Earlier this year, The New Yorker did a profile on a 76-year-old Franciscan friar in Albuquerque. The piece is titled “Richard Rohr Reorders the Universe” — a striking though appropriate title as Rohr has certainly shifted the worldview of countless people who have been introduced to his work.
His latest book was named a New York Times bestseller. He’s held private retreats with Bono and Melinda Gates. His Jack Russell terrier is named Opie — as a nod to a personal friend of his, Oprah Winfrey. This modern-hermit, living out a vow of poverty, has had more brushes with fame than many would expect from a man devoted to a religious order.
This is all to say that people are paying attention to what Richard Rohr is saying — and finding enough truth in it to keep coming back for more. Not only that, but as he gains more followers, he continues to point them toward something that’s both present in ourselves and bigger than us. For him, it’s about leading people toward an understanding of religion that resonates with their own lives.
“They just don’t see a relevance,” Rohr states in the article, referring to the tendency of our generation to seek meaning in ways that don’t usually align with traditional religion. Rather than chalk it up to something wrong with millennials, Rohr recognizes the ways in which contemporary Christianity fails to fully engage with the modern world — while still affirming its core tenets.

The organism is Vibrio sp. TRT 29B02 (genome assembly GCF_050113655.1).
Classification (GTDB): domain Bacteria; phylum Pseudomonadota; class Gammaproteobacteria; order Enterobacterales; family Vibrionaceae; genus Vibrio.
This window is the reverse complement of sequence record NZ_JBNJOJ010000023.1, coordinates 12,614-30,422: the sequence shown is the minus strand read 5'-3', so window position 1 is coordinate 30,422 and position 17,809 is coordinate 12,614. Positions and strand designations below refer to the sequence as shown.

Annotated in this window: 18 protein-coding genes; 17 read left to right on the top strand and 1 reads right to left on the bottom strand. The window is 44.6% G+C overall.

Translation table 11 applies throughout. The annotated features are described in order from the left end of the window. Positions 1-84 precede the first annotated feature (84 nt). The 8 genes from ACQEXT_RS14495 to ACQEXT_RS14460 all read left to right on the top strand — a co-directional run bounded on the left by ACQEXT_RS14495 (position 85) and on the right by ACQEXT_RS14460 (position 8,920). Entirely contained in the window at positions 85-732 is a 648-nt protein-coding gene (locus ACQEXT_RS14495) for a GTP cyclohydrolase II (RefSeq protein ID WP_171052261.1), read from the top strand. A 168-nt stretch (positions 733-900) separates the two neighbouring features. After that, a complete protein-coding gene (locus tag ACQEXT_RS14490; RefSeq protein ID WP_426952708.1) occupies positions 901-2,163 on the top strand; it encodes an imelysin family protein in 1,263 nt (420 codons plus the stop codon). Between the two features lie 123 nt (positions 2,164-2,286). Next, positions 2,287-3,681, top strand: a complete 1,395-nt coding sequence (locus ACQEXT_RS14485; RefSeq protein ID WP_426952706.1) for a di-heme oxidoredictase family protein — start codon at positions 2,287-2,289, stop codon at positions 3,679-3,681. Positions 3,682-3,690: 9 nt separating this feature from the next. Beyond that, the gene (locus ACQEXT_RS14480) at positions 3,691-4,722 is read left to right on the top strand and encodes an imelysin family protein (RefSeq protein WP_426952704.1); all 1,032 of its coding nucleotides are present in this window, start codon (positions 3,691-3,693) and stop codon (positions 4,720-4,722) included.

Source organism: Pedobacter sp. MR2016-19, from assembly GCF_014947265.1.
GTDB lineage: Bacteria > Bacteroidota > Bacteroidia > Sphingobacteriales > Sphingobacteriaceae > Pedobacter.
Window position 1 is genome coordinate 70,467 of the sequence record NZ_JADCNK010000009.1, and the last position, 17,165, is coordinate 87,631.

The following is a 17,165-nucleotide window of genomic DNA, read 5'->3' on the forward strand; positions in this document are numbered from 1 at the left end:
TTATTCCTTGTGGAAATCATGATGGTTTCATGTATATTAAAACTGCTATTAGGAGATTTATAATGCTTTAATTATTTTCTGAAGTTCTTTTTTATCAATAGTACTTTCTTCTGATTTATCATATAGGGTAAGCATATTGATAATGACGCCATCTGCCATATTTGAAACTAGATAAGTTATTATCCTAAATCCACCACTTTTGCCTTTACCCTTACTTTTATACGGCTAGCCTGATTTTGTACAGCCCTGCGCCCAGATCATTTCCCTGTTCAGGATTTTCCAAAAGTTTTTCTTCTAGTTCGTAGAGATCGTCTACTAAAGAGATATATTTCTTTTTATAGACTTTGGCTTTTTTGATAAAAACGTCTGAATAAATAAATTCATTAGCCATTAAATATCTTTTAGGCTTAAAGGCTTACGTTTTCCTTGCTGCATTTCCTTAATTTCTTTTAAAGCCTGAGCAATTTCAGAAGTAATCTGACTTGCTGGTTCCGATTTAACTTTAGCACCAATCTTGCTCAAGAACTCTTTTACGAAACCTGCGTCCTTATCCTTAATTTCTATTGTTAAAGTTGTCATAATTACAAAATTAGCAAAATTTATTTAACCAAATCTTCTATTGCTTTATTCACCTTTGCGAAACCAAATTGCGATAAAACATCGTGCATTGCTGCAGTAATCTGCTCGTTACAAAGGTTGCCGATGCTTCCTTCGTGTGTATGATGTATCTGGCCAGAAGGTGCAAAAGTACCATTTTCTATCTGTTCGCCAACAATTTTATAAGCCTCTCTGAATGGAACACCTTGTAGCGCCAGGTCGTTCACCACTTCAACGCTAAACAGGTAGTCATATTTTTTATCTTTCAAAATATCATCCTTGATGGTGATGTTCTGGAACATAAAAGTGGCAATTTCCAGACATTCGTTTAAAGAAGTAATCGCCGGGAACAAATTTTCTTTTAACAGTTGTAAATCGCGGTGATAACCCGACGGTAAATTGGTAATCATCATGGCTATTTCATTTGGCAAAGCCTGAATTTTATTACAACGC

He discusses the importance of topics such as mindfulness and contemplation, global social action, and radical inclusivity. The widespread and well-received responses he’s gotten speak to a deep spiritual hunger to see these elements applied to faith in a fresh way.
Rohr shares a transformative understanding of Christianity, and religion in general, that focuses on what binds and unites us all, rather than what separates us. His work has made religion relevant and real for many people, and through his holistic view of the universe and faith’s role in it, people are finding a spiritual message that speaks to them.
The full interview with Rohr in this feature article for The New Yorker is worth a read — we found it full of insight.